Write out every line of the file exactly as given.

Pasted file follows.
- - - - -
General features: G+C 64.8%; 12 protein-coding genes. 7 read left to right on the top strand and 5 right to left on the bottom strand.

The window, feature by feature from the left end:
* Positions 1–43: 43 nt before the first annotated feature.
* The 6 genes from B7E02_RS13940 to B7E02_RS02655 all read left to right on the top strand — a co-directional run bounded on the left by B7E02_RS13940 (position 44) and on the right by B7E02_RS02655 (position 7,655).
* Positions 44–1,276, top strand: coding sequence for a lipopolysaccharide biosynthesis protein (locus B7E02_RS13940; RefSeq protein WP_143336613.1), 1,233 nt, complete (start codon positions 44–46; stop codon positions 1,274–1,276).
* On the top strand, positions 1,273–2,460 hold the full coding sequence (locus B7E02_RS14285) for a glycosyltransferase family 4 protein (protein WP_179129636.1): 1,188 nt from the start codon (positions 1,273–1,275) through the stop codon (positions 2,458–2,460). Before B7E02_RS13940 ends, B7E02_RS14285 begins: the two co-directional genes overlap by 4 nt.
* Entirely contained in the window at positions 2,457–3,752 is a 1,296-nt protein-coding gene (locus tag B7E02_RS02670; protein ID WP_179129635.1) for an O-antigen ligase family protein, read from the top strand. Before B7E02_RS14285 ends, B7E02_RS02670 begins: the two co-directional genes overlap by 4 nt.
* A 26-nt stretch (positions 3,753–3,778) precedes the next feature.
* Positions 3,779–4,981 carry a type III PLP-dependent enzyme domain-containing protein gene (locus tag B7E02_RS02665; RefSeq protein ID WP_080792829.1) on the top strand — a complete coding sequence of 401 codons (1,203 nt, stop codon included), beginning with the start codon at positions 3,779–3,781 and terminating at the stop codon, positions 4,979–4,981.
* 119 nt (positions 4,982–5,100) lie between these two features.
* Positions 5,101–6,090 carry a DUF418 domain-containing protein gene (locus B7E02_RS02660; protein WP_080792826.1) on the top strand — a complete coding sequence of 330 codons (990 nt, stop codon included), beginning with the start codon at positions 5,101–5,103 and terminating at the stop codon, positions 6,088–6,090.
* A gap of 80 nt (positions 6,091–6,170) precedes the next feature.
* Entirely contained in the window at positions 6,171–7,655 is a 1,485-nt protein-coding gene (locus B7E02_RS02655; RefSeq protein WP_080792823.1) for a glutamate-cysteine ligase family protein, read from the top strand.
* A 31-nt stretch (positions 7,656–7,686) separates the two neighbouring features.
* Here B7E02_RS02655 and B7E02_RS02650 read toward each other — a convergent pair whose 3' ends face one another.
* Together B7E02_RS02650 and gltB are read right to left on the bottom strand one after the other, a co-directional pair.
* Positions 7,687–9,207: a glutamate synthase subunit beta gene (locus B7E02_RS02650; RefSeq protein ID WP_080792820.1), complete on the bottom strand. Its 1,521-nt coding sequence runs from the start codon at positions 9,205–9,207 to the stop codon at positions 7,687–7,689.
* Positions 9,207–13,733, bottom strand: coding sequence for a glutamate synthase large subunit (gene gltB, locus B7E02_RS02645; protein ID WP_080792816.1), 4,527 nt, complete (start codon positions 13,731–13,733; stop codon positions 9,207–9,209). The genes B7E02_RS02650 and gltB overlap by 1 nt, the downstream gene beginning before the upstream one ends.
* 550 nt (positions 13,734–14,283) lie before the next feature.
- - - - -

General features: G+C 64.8%; 12 protein-coding genes. 7 read left to right on the top strand and 5 right to left on the bottom strand.

The window, feature by feature from the left end:
* Positions 1–43: 43 nt before the first annotated feature.
* The 6 genes from B7E02_RS13940 to B7E02_RS02655 all read left to right on the top strand — a co-directional run bounded on the left by B7E02_RS13940 (position 44) and on the right by B7E02_RS02655 (position 7,655).
* Positions 44–1,276, top strand: coding sequence for a lipopolysaccharide biosynthesis protein (locus B7E02_RS13940; RefSeq protein WP_143336613.1), 1,233 nt, complete (start codon positions 44–46; stop codon positions 1,274–1,276).
* On the top strand, positions 1,273–2,460 hold the full coding sequence (locus B7E02_RS14285) for a glycosyltransferase family 4 protein (protein WP_179129636.1): 1,188 nt from the start codon (positions 1,273–1,275) through the stop codon (positions 2,458–2,460). Before B7E02_RS13940 ends, B7E02_RS14285 begins: the two co-directional genes overlap by 4 nt.
* Entirely contained in the window at positions 2,457–3,752 is a 1,296-nt protein-coding gene (locus tag B7E02_RS02670; protein ID WP_179129635.1) for an O-antigen ligase family protein, read from the top strand. Before B7E02_RS14285 ends, B7E02_RS02670 begins: the two co-directional genes overlap by 4 nt.
* A 26-nt stretch (positions 3,753–3,778) precedes the next feature.
* Positions 3,779–4,981 carry a type III PLP-dependent enzyme domain-containing protein gene (locus tag B7E02_RS02665; RefSeq protein ID WP_080792829.1) on the top strand — a complete coding sequence of 401 codons (1,203 nt, stop codon included), beginning with the start codon at positions 3,779–3,781 and terminating at the stop codon, positions 4,979–4,981.
* 119 nt (positions 4,982–5,100) lie between these two features.
* Positions 5,101–6,090 carry a DUF418 domain-containing protein gene (locus B7E02_RS02660; protein WP_080792826.1) on the top strand — a complete coding sequence of 330 codons (990 nt, stop codon included), beginning with the start codon at positions 5,101–5,103 and terminating at the stop codon, positions 6,088–6,090.
* A gap of 80 nt (positions 6,091–6,170) precedes the next feature.
* Entirely contained in the window at positions 6,171–7,655 is a 1,485-nt protein-coding gene (locus B7E02_RS02655; RefSeq protein WP_080792823.1) for a glutamate-cysteine ligase family protein, read from the top strand.
* A 31-nt stretch (positions 7,656–7,686) separates the two neighbouring features.
* Here B7E02_RS02655 and B7E02_RS02650 read toward each other — a convergent pair whose 3' ends face one another.
* Together B7E02_RS02650 and gltB are read right to left on the bottom strand one after the other, a co-directional pair.
* Positions 7,687–9,207: a glutamate synthase subunit beta gene (locus B7E02_RS02650; RefSeq protein ID WP_080792820.1), complete on the bottom strand. Its 1,521-nt coding sequence runs from the start codon at positions 9,205–9,207 to the stop codon at positions 7,687–7,689.
* Positions 9,207–13,733, bottom strand: coding sequence for a glutamate synthase large subunit (gene gltB, locus B7E02_RS02645; protein ID WP_080792816.1), 4,527 nt, complete (start codon positions 13,731–13,733; stop codon positions 9,207–9,209). The genes B7E02_RS02650 and gltB overlap by 1 nt, the downstream gene beginning before the upstream one ends.
* 550 nt (positions 13,734–14,283) lie before the next feature.